Vacuum & Clean
Once the milling is complete, you'll need to use a vacuum to clean up all of the dust and excess material. It may be difficult to get behind the spoil board, so I tend to use the move commands, Re-Home, Origin, and Loading. Click these will move the spoil board.
Scotch Brite Pad
The edges of the traces might have burrs. I like to use a scotch brite pad and lightly sand the top surface of the PCB. A few passes for a minute will smooth out the edges and make the cooper look shine and clean. This will introduce new dust, so you may need to use the vacuum again.
Next up we can work on removing the PCBs from the spoil board. The adhesive in the double-sided tape is fairly tough, so I do not recommend prying the PCB off. That could bend the PCB or damage the board. So I use a squeeze bottle with alcohol and pour it onto the edges of the PCB. This will soften the adhesive and make removal easier.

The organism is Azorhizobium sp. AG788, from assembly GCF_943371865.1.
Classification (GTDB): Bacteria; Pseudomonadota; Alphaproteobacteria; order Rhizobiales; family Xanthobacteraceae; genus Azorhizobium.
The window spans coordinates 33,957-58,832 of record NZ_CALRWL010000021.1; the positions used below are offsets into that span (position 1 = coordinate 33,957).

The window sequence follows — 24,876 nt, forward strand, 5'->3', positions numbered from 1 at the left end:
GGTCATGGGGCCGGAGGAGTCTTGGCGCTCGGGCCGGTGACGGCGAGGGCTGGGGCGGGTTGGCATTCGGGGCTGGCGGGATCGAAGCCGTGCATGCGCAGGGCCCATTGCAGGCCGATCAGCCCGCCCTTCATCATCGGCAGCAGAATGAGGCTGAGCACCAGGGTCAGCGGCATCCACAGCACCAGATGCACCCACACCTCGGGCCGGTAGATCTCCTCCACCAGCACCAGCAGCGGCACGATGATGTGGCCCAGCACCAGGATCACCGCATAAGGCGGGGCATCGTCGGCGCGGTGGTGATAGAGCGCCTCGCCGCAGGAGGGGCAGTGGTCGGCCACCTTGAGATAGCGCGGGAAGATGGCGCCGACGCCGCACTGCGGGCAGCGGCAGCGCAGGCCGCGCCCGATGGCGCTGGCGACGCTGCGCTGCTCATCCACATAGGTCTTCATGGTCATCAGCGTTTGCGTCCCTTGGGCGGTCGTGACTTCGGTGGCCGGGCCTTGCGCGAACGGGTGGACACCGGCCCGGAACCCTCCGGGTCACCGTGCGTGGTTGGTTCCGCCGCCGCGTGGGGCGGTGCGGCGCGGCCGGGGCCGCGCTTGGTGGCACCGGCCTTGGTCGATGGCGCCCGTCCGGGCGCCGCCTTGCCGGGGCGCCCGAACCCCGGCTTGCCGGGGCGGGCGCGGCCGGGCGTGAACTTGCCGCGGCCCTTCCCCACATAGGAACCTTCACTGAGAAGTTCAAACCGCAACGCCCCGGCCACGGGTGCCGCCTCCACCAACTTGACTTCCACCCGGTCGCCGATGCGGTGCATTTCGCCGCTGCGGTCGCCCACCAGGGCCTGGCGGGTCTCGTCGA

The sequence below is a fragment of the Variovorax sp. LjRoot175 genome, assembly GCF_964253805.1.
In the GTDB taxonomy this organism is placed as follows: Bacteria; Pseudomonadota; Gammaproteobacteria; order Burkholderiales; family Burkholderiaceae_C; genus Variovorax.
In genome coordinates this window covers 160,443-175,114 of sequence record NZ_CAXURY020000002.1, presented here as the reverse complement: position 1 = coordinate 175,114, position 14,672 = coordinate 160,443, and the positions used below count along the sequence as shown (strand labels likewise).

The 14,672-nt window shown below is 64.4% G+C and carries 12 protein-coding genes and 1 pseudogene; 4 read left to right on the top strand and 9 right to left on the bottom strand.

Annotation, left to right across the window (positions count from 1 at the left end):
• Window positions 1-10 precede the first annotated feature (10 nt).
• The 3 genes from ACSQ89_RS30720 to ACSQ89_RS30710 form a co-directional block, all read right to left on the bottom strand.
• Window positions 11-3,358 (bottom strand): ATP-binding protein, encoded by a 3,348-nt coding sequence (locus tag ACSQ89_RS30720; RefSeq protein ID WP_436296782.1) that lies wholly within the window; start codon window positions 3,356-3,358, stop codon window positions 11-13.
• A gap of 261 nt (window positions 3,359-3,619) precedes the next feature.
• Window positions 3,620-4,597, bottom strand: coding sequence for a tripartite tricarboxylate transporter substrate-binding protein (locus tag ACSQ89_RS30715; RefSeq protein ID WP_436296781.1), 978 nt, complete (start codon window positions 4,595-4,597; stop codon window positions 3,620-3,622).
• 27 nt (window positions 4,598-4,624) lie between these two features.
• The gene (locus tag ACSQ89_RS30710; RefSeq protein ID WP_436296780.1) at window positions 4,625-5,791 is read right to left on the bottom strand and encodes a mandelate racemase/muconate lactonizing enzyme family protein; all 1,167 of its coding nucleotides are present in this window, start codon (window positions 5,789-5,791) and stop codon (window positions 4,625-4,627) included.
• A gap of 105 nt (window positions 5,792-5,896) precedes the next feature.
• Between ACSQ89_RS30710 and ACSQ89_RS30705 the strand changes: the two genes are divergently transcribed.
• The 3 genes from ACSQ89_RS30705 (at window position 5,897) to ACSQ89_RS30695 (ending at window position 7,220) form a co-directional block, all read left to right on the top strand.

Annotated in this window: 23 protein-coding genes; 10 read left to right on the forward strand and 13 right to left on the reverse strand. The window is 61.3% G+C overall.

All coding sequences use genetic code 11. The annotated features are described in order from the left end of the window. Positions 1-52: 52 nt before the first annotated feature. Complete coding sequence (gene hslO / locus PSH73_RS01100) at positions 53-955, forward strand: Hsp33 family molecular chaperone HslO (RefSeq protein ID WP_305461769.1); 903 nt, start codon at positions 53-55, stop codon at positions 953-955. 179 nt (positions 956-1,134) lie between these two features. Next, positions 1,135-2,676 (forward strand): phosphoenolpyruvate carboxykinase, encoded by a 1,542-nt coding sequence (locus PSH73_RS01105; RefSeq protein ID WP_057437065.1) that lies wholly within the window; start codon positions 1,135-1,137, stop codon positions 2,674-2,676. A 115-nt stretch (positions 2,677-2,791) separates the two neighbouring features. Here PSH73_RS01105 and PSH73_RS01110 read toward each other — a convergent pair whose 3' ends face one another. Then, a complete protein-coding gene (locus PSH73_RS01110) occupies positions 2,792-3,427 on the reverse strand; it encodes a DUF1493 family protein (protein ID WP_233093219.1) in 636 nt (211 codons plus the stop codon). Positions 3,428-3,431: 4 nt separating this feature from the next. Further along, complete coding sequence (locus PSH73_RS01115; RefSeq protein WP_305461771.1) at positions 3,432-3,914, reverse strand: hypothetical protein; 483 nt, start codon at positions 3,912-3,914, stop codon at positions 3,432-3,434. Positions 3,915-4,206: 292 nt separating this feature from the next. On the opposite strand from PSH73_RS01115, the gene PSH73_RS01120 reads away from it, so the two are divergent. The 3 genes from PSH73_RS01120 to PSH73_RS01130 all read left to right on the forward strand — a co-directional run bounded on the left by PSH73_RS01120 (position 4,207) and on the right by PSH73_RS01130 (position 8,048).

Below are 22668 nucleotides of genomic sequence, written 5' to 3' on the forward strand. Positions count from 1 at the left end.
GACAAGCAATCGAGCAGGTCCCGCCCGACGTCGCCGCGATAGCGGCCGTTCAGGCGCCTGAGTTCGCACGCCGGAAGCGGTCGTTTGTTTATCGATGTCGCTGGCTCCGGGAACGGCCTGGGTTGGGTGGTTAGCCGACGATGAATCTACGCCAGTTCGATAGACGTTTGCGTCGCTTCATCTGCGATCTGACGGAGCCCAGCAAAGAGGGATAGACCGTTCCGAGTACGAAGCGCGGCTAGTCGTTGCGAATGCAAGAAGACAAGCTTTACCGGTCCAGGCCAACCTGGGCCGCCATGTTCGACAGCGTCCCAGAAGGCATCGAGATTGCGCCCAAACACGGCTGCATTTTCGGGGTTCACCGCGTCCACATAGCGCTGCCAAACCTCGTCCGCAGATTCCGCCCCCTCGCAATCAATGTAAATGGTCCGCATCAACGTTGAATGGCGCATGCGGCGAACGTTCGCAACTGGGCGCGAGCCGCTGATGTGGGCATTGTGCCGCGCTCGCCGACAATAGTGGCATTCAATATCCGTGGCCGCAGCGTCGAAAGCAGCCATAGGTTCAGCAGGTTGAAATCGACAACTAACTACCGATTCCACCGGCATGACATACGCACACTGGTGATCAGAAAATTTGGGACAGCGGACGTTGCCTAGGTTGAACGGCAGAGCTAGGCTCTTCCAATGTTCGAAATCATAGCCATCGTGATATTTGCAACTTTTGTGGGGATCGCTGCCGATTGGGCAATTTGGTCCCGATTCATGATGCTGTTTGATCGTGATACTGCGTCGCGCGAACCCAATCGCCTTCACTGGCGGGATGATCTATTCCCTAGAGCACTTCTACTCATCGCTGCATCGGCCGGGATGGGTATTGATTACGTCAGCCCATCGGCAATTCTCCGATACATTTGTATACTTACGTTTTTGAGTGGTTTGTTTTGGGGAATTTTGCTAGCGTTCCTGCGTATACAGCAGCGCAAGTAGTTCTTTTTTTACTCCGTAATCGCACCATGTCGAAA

Let the alcohol soak underneath the PCB for a moment. Then, use a thin spatula or palette knife to get in between the PCB and spoil board. Be very careful not to scratch either surface. I try to get in between the strips of tape. Once under the PCB, slowly begin to lift to remove the PCB. Apply more alcohol is needed.
With the PCB blank removed from the spoil board, we'll need to remove the PCBs from the FR-1 blank. I suggest doing this over a waste bit so it can catch dust and debris. If the board outline wasn't cut all the way through the material, you'll need to use a knife, blade or similar to cut it out of the blank. Dust tends to accumulate in the board outline. Use a scotch brite pad to smooth out the edges. Use a pair of tweezers or needle to poke out the holes.
Thoroughly inspect the traces and holes. Make sure all of the burrs and dust has been removed from the traces and holes. Bare copper will eventually oxidize and begin to rust. You can protect the surface with UV curable solder mask or similar. We have a learn guide on that topic, as it is not covered in this project.